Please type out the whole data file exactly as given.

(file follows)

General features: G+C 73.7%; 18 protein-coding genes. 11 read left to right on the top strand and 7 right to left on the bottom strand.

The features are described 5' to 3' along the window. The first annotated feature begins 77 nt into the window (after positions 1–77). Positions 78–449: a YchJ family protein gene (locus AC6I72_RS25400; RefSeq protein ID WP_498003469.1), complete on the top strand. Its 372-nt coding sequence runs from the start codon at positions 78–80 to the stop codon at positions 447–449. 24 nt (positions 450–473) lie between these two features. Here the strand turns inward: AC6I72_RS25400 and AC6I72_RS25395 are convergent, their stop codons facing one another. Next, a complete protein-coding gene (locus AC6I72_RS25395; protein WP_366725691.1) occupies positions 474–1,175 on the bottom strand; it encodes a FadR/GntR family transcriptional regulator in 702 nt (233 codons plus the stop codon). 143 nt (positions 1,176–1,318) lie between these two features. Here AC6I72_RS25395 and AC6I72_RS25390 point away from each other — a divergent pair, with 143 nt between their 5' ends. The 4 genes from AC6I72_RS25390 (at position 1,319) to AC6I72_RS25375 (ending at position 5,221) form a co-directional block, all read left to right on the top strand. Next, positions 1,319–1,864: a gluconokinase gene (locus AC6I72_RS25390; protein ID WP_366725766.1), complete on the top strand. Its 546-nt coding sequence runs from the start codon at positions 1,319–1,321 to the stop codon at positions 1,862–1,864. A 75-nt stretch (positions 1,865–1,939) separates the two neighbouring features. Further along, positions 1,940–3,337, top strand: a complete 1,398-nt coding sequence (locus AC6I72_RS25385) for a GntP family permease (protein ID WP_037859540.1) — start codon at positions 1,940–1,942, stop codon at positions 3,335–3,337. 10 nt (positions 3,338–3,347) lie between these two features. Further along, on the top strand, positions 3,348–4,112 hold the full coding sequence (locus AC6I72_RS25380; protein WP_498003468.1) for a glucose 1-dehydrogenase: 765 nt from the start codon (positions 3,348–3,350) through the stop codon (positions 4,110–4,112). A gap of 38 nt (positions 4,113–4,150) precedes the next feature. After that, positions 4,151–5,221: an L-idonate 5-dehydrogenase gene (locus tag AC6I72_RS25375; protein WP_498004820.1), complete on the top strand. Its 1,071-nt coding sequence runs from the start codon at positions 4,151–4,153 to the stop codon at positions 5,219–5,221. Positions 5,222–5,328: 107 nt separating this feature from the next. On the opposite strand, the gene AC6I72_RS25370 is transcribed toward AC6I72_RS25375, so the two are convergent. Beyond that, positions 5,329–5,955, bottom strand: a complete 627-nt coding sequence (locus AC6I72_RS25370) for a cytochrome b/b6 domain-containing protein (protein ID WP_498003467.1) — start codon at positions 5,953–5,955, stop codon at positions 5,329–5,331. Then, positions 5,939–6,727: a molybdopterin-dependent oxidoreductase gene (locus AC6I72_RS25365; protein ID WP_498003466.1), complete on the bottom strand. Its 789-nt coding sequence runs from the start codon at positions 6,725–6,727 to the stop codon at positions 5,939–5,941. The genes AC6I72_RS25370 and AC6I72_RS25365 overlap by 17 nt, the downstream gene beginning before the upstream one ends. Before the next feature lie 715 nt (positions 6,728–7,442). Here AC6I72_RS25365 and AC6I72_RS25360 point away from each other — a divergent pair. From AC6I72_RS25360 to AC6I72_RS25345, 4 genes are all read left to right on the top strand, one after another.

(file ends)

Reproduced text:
General features: G+C 73.7%; 18 protein-coding genes. 11 read left to right on the top strand and 7 right to left on the bottom strand.

The features are described 5' to 3' along the window. The first annotated feature begins 77 nt into the window (after positions 1–77). Positions 78–449: a YchJ family protein gene (locus AC6I72_RS25400; RefSeq protein ID WP_498003469.1), complete on the top strand. Its 372-nt coding sequence runs from the start codon at positions 78–80 to the stop codon at positions 447–449. 24 nt (positions 450–473) lie between these two features. Here the strand turns inward: AC6I72_RS25400 and AC6I72_RS25395 are convergent, their stop codons facing one another. Next, a complete protein-coding gene (locus AC6I72_RS25395; protein WP_366725691.1) occupies positions 474–1,175 on the bottom strand; it encodes a FadR/GntR family transcriptional regulator in 702 nt (233 codons plus the stop codon). 143 nt (positions 1,176–1,318) lie between these two features. Here AC6I72_RS25395 and AC6I72_RS25390 point away from each other — a divergent pair, with 143 nt between their 5' ends. The 4 genes from AC6I72_RS25390 (at position 1,319) to AC6I72_RS25375 (ending at position 5,221) form a co-directional block, all read left to right on the top strand. Next, positions 1,319–1,864: a gluconokinase gene (locus AC6I72_RS25390; protein ID WP_366725766.1), complete on the top strand. Its 546-nt coding sequence runs from the start codon at positions 1,319–1,321 to the stop codon at positions 1,862–1,864. A 75-nt stretch (positions 1,865–1,939) separates the two neighbouring features. Further along, positions 1,940–3,337, top strand: a complete 1,398-nt coding sequence (locus AC6I72_RS25385) for a GntP family permease (protein ID WP_037859540.1) — start codon at positions 1,940–1,942, stop codon at positions 3,335–3,337. 10 nt (positions 3,338–3,347) lie between these two features. Further along, on the top strand, positions 3,348–4,112 hold the full coding sequence (locus AC6I72_RS25380; protein WP_498003468.1) for a glucose 1-dehydrogenase: 765 nt from the start codon (positions 3,348–3,350) through the stop codon (positions 4,110–4,112). A gap of 38 nt (positions 4,113–4,150) precedes the next feature. After that, positions 4,151–5,221: an L-idonate 5-dehydrogenase gene (locus tag AC6I72_RS25375; protein WP_498004820.1), complete on the top strand. Its 1,071-nt coding sequence runs from the start codon at positions 4,151–4,153 to the stop codon at positions 5,219–5,221. Positions 5,222–5,328: 107 nt separating this feature from the next. On the opposite strand, the gene AC6I72_RS25370 is transcribed toward AC6I72_RS25375, so the two are convergent. Beyond that, positions 5,329–5,955, bottom strand: a complete 627-nt coding sequence (locus AC6I72_RS25370) for a cytochrome b/b6 domain-containing protein (protein ID WP_498003467.1) — start codon at positions 5,953–5,955, stop codon at positions 5,329–5,331. Then, positions 5,939–6,727: a molybdopterin-dependent oxidoreductase gene (locus AC6I72_RS25365; protein ID WP_498003466.1), complete on the bottom strand. Its 789-nt coding sequence runs from the start codon at positions 6,725–6,727 to the stop codon at positions 5,939–5,941. The genes AC6I72_RS25370 and AC6I72_RS25365 overlap by 17 nt, the downstream gene beginning before the upstream one ends. Before the next feature lie 715 nt (positions 6,728–7,442). Here AC6I72_RS25365 and AC6I72_RS25360 point away from each other — a divergent pair. From AC6I72_RS25360 to AC6I72_RS25345, 4 genes are all read left to right on the top strand, one after another.